Background and objective
This topic involves the problems of euthrophication and acidification. A lot of experimental data and sophisticated model tools are available but there is a lack of process understanding, and proper process parametrizations are missing. The processes occurring within the drainage area greatly influence the functioning of the Baltic Sea ecosystem. First of all, river runoff affects the Baltic Sea salinity, which is the key element for the marine biogeochemistry in general. Moreover, rivers supply the Baltic with great loads of different chemical substances. In most cases (e.g. nutrients, carbon, alkalinity, some organic pollutants and heavy metals), these loads are well recognized. However, some gaps still exist within the present databases. One example is missing data from the Neva River, incidentally the largest river entering the Baltic Sea. For some other chemical substances (e.g. pharmaceuticals) the terrestrial loads are still insufficiently described. On the other hand, the pathways of several substances, after entering the marine system remain unrecognized. Still, little is known about the transformation mechanisms occurring within the mixing zone. Since the geological structures, anthropogenic influences, types of the vegetation are different in the different parts of the catchment, the detailed studies are required for the individual subbasins. Key suggested research areas are C, N, P cycles studies for the understanding primary production mechanism and organic matter transformations in the Baltic Sea, transformations and pathways of terrestrial organic matter, influence of the terrestrial input on the carbonate system, extension of the databases with the missing terrestrial loads data of the key chemical substances (e.g. Neva River).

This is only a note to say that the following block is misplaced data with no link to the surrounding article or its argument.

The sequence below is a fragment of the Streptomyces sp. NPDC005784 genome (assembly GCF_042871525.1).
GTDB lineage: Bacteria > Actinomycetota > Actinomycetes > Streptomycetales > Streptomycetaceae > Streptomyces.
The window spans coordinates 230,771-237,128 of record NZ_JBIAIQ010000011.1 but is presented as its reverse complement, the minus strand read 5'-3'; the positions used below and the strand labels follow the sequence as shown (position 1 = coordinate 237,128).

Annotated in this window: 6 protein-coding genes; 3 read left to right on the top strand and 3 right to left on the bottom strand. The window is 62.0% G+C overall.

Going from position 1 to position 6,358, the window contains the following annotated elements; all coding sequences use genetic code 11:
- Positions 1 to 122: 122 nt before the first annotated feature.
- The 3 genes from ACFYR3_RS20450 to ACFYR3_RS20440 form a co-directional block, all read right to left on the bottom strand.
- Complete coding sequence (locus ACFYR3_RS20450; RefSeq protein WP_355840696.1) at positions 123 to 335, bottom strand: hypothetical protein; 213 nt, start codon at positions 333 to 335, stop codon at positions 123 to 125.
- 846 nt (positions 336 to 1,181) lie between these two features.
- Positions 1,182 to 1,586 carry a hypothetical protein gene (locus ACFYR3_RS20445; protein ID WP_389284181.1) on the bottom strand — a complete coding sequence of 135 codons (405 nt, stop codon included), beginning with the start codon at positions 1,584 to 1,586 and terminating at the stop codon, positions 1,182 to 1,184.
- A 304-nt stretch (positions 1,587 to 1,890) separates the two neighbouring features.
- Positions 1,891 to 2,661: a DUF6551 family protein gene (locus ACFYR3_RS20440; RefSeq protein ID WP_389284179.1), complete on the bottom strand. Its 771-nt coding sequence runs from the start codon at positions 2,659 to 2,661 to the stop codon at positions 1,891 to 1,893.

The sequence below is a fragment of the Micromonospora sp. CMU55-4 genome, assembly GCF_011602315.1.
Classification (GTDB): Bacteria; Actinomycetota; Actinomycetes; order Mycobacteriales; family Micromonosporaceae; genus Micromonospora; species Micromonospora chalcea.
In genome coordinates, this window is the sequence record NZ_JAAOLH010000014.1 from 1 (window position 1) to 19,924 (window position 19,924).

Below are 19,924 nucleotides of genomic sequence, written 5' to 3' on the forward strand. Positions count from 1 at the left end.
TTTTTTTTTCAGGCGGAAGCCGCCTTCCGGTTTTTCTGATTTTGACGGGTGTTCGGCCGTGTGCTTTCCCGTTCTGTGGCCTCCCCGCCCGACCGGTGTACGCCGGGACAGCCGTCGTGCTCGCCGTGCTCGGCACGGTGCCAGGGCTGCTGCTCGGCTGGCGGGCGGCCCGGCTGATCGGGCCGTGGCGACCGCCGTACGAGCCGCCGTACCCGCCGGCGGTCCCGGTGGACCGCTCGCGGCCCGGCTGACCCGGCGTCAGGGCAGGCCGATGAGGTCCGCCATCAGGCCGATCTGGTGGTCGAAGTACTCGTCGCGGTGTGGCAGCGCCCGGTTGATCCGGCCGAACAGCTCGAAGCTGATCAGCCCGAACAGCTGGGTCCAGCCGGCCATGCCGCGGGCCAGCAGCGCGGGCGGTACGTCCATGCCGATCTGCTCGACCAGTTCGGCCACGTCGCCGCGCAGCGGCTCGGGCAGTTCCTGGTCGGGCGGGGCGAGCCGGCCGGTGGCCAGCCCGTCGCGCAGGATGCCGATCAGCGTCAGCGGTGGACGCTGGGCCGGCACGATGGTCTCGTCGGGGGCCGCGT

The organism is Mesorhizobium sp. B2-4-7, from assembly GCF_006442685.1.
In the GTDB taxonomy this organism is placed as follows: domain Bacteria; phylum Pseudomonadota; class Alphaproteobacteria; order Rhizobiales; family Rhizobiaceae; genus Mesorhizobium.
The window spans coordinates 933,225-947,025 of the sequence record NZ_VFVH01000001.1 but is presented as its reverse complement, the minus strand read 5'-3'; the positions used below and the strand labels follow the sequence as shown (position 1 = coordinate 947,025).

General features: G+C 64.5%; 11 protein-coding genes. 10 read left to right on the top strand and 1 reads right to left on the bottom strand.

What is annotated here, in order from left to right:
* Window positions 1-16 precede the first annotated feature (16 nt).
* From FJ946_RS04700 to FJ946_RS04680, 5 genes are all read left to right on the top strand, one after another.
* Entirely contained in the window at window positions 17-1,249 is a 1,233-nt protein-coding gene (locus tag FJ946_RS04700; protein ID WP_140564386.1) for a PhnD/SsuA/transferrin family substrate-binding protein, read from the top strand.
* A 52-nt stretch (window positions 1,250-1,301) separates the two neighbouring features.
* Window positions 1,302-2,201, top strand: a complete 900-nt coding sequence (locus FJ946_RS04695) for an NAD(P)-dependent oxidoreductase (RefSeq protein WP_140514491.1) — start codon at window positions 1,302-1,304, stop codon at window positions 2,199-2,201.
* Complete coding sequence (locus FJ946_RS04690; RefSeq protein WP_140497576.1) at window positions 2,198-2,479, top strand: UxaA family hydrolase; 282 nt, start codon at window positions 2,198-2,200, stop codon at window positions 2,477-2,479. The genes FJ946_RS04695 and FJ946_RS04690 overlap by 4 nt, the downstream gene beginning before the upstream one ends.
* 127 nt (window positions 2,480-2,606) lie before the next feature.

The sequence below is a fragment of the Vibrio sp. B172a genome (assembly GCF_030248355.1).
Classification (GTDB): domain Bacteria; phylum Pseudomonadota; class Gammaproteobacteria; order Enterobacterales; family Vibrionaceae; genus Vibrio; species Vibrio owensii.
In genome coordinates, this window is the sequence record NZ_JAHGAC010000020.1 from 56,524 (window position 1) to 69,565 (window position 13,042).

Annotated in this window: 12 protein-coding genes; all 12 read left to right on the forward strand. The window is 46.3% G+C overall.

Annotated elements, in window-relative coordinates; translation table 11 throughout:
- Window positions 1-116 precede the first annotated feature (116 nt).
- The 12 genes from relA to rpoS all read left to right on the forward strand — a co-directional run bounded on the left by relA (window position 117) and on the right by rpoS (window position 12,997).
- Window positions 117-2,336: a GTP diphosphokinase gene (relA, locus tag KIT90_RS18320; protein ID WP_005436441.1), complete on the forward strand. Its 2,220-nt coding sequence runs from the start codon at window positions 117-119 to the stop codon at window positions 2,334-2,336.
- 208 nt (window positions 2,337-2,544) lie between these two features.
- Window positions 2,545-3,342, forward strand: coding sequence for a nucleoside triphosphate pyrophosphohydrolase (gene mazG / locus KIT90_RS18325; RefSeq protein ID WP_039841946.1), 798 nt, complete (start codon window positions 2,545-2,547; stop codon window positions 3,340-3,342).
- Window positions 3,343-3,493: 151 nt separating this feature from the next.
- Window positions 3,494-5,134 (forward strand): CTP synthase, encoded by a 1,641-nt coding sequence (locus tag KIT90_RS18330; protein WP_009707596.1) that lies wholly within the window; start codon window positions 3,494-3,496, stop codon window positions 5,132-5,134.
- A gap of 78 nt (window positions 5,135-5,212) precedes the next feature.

Description of tasks (or Terms of Reference)
Potential activities include the development of land-ocean system models. Suggested key research areas in this field are investigations on the carbon, nitrogen and phosphorus cycles towards an understanding of primary production mechanisms and organic matter transformations in the Baltic Sea, transformations and pathways of terrestrial organic matter, and the influence of the terrestrial input on the carbonate system. Furthermore, the extension of databases with missing terrestrial loads data of the key chemical substances (e.g. from Neva River) should be pursued. Review papers and dedicated workshops will provide a platform to discuss the scientific results.
News and Events
Baltic Earth Workshop on “Challenges for biogeochemistry research in the Baltic Sea Region”, Institute of Oceanology Polish Academy of Sciences (IO PAN), Sopot, Poland, 13 November 2013
Members of the Working Group on Land-Sea biogeochemical feedbacks in the Baltic Sea region (as of June 2018)
|Karol Kulinski (Chair)||IO-PAN, Sopot||Poland||kroll(at)iopan.gda.pl|
|Gregor Rehder||IOW, Warnemünde||Germany||gregor.rehder(at)io-warnemuende.de|
|Jens Müller||IOW, Warnemünde||Germany||jens.mueller(at)io-warnemuende.de|